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Evaluations of lactic acid bacteria as probiotics for juvenile seabass Lates calcarifer

Authors

  • Sirirat Rengpipat,

    1. Program in Biotechnology, Chulalongkorn University, Bangkok, Thailand
    2. Department of Microbiology, Chulalongkorn University, Bangkok, Thailand
    3. Center of Excellence for Marine Biotechnology, Chulalongkorn University, Bangkok, Thailand
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  • Thosaporn Rueangruklikhit,

    1. Program in Biotechnology, Chulalongkorn University, Bangkok, Thailand
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  • Somkiat Piyatiratitivorakul

    1. Program in Biotechnology, Chulalongkorn University, Bangkok, Thailand
    2. Center of Excellence for Marine Biotechnology, Chulalongkorn University, Bangkok, Thailand
    3. Department of Marine Science, Chulalongkorn University, Bangkok, Thailand
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Correspondence: S Rengpipat, Department of Microbiology, Faculty of Science, Chulalongkorn University, Bangkok 10330, Thailand. E-mail: rsirirat05@yahoo.com

Abstract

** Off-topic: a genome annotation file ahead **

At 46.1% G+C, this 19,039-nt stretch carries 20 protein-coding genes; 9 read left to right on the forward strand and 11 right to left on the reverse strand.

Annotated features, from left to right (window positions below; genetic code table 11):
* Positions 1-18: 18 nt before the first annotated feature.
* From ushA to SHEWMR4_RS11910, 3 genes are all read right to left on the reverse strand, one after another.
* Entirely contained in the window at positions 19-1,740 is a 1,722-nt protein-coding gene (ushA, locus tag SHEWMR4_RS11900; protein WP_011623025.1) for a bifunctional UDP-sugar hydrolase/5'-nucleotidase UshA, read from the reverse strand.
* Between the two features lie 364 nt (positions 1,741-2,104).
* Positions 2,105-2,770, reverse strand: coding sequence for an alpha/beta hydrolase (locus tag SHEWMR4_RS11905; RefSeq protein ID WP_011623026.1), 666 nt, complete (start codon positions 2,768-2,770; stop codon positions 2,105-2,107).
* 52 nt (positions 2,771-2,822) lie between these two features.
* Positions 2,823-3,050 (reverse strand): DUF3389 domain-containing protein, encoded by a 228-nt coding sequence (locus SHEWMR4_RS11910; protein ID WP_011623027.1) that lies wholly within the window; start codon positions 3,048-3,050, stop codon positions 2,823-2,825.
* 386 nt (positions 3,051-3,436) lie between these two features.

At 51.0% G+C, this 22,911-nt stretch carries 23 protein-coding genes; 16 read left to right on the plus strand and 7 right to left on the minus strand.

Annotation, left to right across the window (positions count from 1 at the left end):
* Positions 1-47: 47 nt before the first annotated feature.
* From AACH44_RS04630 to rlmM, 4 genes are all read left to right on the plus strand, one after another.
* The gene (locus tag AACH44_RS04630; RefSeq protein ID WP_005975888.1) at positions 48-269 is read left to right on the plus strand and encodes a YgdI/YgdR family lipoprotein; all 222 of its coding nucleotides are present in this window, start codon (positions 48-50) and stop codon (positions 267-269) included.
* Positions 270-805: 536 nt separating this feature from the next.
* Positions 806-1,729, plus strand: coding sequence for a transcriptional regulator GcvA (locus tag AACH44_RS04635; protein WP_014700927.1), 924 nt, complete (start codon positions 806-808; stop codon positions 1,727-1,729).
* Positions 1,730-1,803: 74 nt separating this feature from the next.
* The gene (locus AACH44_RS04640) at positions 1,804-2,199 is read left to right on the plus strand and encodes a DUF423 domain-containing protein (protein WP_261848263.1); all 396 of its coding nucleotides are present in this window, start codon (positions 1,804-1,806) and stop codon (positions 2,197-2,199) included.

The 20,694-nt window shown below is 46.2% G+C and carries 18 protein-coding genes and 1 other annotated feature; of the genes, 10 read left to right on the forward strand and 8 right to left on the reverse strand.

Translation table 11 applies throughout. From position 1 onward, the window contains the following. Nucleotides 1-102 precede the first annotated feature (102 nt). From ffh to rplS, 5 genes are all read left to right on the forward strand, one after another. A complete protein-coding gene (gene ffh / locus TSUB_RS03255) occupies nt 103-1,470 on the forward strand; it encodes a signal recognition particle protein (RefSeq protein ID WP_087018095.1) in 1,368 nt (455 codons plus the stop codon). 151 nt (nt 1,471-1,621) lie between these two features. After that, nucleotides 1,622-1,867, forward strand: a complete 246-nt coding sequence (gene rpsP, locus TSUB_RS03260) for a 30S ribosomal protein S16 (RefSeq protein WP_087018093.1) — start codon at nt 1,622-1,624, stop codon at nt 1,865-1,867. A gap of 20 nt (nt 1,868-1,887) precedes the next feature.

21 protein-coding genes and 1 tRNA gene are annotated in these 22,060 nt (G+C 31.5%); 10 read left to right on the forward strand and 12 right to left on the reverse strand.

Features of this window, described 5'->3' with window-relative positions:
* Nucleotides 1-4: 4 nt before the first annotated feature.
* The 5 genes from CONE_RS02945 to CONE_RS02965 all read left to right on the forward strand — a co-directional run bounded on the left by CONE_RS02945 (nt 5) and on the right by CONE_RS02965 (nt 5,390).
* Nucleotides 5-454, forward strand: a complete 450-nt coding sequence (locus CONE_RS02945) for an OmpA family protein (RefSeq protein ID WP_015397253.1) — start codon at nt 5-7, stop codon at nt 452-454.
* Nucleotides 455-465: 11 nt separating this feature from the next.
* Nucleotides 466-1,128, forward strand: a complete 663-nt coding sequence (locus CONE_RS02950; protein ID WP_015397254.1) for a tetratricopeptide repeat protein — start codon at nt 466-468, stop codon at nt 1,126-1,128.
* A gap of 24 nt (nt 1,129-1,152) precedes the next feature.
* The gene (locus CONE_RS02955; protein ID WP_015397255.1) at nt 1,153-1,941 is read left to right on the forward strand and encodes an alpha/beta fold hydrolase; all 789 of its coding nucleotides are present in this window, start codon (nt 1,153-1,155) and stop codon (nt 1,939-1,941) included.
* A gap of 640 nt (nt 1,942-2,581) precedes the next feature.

Lactic acid bacteria (LAB) were isolated from adult, wild-caught and farmed seabass (Lates calcarifer) intestines for evaluation as possible probiotics using the well agar diffusion method. Five LAB isolates (designated as LAB-1–5) were found to inhibit Aeromonas hydrophila, a known seabass pathogen. Median lethal concentrations (LC50) of A. hydrophila on juvenile seabass were measured in aquaria. Median lethal concentration values of 7.76, 7.47 and 7.26 log10 CFU mL−1 for 72, 96 and 120 h, respectively, were found. Juvenile seabass (0.6±0.2 g) were cultured in aquaria and fed individual LAB-1–5 fortified feeds with 7 log10 CFU g−1 LAB. Seabass fed LAB-4 fortified feed had significantly greater growth (P<0.05) than fish fed other feeds. Seabass fed LAB-4 also had greater survival, but this was non-significant (P<0.05). Challenge tests of LAB-4 fed seabass with A. hydrophila at ∼7 log10CFU mL−1 yielded significantly greater survival compared with control seabass (P<0.05). Aeromonas hydrophila infections in seabass were confirmed by observing disease manifestation and by immunohistochemistry techniques. LAB-4 was preliminarily identified using lactic acid analysis, biochemical and physical characteristics. It was further identified using 16S rDNA sequencing. LAB-4 was identified as Weissella confusa (identity of 99%). GenBank accession number for the 16S rDNA sequence for LAB-4 was AB023241.

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